After President Museveni criticized the military action on Libya earlier this week, it appears that Uganda will comply with the United Nations Resolution regarding the freezing of all funds and assets owned or controlled by President Muammar Gaddafi’s regime.
State Minister for International Cooperation Henry Okello Oryem told members of parliament that the government has written to the UN Secretary General, Ban Ki Moon over the modalities of complying with the resolution. Okello’s revelation followed MPs asking him to specify the government’s action on the UN resolution.
The Libyan assets in Uganda include 69 per cent shareholding in Uganda Telecom, 49 per cent ownership in National Housing and Construction Corporation and undisclosed shares in Tamoil.
The government’s decision comes a few days after President Yoweri Museveni criticized the members of the Security Council who voted in support of imposing a no-fly-zone over Libya that resulted in military action.
Museveni accused the members of double standards warning that the habit of the Western countries using their superiority in technology to impose war on less developed countries “without impeachable logic” will ignite an arms race in the world.
“The actions of the Western countries in Iraq and now Libya are emphasizing that might is ‘right.’ I am quite sure that many countries that are able will scale up their military research and in a few decades we may have a more armed world,” Museveni said in his statement.
In the nine-page statement, the President accused the West of hastily imposing a ‘no-fly zone’ on Libya yet it has dragged its feet on the Africa Union request for the same over Somalia.
“We have been appealing to the UN to impose a no-fly zone over Somalia so as to impede the free movement of terrorists, linked to Al-Qaeda that killed Americans on September 11, killed Ugandans last July and have caused so much damage to the Somalis, without success. Why?” the President asked.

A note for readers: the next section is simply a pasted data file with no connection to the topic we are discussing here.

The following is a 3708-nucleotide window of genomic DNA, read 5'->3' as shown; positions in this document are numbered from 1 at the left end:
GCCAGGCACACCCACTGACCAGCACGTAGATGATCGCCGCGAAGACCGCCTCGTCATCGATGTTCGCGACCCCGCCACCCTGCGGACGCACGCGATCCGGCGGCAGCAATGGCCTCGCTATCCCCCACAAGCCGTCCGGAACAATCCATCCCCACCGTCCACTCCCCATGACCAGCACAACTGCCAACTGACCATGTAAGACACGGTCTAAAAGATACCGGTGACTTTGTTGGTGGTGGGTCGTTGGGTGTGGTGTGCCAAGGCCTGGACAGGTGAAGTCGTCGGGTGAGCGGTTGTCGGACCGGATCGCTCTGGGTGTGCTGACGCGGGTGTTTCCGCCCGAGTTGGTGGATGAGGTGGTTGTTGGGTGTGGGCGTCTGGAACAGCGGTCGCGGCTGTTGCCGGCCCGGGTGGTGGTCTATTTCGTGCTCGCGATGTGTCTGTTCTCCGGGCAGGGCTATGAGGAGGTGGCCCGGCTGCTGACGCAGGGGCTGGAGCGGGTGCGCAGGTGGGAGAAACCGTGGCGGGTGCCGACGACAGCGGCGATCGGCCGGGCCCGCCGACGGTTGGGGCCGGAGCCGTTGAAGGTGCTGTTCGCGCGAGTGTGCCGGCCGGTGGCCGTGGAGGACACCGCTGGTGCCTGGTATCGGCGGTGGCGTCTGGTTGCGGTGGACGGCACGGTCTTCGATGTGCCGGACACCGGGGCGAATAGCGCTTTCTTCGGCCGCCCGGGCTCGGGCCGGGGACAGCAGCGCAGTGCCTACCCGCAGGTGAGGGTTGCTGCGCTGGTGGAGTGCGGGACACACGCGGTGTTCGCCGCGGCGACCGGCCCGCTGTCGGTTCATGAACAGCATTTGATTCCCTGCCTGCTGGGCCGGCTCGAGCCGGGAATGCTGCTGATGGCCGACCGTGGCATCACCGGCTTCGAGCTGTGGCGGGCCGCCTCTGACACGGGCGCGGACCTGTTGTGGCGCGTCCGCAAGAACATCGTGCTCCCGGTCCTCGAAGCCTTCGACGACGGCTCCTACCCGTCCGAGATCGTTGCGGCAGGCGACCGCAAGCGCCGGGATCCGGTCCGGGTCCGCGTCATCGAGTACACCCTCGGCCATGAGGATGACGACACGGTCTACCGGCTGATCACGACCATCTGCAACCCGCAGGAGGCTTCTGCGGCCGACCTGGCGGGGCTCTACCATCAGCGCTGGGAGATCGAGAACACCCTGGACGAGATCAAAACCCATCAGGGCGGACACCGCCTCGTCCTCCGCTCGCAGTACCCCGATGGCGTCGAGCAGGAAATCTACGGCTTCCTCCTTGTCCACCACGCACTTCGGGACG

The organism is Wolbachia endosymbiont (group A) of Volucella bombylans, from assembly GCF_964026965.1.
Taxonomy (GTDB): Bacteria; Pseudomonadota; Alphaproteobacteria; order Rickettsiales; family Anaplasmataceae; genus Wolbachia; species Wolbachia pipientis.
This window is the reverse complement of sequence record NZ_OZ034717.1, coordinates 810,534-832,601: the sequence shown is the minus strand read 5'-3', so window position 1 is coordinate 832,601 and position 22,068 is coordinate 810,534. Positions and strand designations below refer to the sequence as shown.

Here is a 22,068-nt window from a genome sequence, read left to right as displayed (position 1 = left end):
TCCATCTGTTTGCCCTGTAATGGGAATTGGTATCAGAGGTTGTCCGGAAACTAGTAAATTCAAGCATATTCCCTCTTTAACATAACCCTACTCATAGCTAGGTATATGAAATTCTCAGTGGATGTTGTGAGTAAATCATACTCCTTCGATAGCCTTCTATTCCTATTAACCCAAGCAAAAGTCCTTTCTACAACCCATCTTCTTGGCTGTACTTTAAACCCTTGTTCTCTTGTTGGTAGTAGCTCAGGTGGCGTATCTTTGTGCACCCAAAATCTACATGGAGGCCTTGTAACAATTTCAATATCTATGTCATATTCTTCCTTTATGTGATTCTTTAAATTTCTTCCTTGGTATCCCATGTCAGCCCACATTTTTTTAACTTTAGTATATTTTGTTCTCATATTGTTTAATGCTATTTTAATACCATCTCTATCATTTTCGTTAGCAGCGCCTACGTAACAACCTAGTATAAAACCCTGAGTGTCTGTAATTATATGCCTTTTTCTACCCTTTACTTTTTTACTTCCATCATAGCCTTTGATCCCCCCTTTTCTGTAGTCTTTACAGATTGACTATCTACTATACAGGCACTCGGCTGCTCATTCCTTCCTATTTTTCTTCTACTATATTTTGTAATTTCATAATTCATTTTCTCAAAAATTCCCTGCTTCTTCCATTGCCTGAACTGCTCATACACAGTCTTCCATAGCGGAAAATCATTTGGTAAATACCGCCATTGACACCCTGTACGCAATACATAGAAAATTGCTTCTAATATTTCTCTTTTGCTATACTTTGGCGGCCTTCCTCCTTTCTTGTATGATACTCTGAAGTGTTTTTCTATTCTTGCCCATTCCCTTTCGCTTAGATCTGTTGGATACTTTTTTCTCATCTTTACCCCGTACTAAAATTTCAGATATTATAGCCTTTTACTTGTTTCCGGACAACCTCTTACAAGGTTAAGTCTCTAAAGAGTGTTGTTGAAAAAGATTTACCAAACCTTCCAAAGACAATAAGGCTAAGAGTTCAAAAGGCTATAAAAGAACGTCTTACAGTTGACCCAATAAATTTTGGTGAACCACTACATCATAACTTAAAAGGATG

Museveni also accused the West of looking on as a Libya-like crisis evolves in Bahrain. The President said despite Gadaffi’s past mistakes that included supporting Ugandan dictator Idi Amin, trying to bulldoze the AU and meddling in internal affairs of several countries using cultural leaders, he is an independent minded nationalist who has developed his country to middle income and refused to become a Western puppet.
“Muammar Gaddafi, whatever his faults, is a true nationalist. I prefer nationalists to puppets of foreign interests. Where have the puppets caused the transformation of countries?,” said Museveni.
However, soon after President Museveni’s criticism to the Western countries, some local politicians in the opposition attacked him saying he was being hypocritical and contradictory adding that he does the exactly the opposite of what he says.
The UN imposed a ‘no-fly zone’ on Libya last week and over the weekend, France, UK, Canada, US and Denmark launched aerial attacks on military targets and bases in Libya, arguing that they are intended to halt Col. Muammar Gaddafi loyalists from killing civilians.
However, despite the no-fly-zone and aerial attacks, Col. Gaddafi has vowed to fight on. In a live television broadcast, the first public appearance since the air strikes began, Gaddafi told his supporters that he will not surrender.
“We will defeat them buy any means…We are ready for the fight, whether it will be a short one or a long one. We will be victorious in the end. This assault… is by a bunch of fascists who will end in the dustbin of history,” he said.
By Savio Kyambadde
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